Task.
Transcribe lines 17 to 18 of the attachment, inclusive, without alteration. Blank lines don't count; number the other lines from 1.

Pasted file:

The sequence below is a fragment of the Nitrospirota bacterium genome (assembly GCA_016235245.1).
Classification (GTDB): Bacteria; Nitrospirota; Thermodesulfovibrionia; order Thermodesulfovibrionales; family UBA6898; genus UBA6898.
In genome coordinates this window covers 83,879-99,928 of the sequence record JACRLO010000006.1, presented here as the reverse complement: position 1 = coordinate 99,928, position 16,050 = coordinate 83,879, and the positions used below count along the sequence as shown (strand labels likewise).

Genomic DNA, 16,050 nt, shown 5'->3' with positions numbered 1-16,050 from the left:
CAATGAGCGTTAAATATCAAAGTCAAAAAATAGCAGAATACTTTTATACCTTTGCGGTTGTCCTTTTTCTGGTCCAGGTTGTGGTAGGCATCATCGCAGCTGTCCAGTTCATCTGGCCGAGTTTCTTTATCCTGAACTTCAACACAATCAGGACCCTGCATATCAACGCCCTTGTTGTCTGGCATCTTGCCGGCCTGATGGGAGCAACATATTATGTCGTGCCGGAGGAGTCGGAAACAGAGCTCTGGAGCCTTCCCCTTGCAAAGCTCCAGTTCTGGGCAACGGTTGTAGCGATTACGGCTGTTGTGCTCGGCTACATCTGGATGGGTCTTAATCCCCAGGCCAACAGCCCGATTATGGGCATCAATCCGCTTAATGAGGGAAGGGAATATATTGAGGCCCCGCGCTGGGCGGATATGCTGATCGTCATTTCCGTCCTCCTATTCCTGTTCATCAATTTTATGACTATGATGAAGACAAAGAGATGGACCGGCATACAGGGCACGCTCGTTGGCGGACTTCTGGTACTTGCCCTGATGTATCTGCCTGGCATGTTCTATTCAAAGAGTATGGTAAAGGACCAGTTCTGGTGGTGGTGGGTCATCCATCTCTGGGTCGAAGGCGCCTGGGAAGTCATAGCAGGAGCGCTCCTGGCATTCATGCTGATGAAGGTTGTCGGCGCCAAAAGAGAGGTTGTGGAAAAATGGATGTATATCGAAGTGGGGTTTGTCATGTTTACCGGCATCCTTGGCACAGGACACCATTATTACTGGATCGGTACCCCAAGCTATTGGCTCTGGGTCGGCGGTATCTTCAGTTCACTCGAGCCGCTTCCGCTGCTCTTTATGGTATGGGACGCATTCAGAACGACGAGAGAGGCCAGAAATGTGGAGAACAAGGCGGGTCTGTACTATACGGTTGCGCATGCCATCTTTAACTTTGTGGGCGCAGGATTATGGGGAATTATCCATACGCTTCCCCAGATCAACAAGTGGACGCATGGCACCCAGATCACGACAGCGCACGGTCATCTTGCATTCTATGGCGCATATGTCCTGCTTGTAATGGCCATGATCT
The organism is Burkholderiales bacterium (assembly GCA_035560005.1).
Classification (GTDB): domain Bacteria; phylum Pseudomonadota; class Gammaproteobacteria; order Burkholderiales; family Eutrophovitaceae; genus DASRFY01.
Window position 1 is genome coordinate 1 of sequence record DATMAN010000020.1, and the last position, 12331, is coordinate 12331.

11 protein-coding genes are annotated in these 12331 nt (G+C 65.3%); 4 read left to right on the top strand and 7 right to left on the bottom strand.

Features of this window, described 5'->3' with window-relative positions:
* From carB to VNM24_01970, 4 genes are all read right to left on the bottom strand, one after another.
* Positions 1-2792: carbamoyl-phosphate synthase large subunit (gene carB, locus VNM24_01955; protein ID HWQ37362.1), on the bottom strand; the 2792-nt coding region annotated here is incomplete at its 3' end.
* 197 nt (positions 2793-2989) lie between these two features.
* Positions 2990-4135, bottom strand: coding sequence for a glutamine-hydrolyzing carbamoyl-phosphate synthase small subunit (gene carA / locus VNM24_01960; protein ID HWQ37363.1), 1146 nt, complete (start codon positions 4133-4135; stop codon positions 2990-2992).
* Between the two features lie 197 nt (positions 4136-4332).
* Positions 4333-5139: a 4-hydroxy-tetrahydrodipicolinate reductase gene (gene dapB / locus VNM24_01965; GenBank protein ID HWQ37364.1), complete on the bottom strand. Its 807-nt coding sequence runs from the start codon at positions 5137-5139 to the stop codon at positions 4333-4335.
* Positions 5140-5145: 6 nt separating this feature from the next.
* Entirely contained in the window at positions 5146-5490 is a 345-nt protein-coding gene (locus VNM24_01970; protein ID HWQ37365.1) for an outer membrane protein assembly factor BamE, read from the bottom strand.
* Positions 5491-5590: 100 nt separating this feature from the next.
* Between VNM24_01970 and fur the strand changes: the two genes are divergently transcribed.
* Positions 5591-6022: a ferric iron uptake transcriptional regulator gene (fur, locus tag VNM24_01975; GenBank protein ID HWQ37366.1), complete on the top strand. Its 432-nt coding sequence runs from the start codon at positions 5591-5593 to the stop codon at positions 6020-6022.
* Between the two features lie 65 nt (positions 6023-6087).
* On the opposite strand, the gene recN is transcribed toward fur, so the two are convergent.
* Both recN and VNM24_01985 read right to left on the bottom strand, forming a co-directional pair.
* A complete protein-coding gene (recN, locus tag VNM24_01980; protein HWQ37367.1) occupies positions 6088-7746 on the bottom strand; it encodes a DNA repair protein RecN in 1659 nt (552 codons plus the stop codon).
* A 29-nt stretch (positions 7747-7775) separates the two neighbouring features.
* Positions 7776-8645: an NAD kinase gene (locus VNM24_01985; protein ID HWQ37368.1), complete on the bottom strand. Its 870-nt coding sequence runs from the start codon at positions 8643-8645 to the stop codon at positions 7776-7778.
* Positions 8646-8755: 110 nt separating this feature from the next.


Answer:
* Positions 5140-5145: 6 nt separating this feature from the next.
* Entirely contained in the window at positions 5146-5490 is a 345-nt protein-coding gene (locus VNM24_01970; protein ID HWQ37365.1) for an outer membrane protein assembly factor BamE, read from the bottom strand.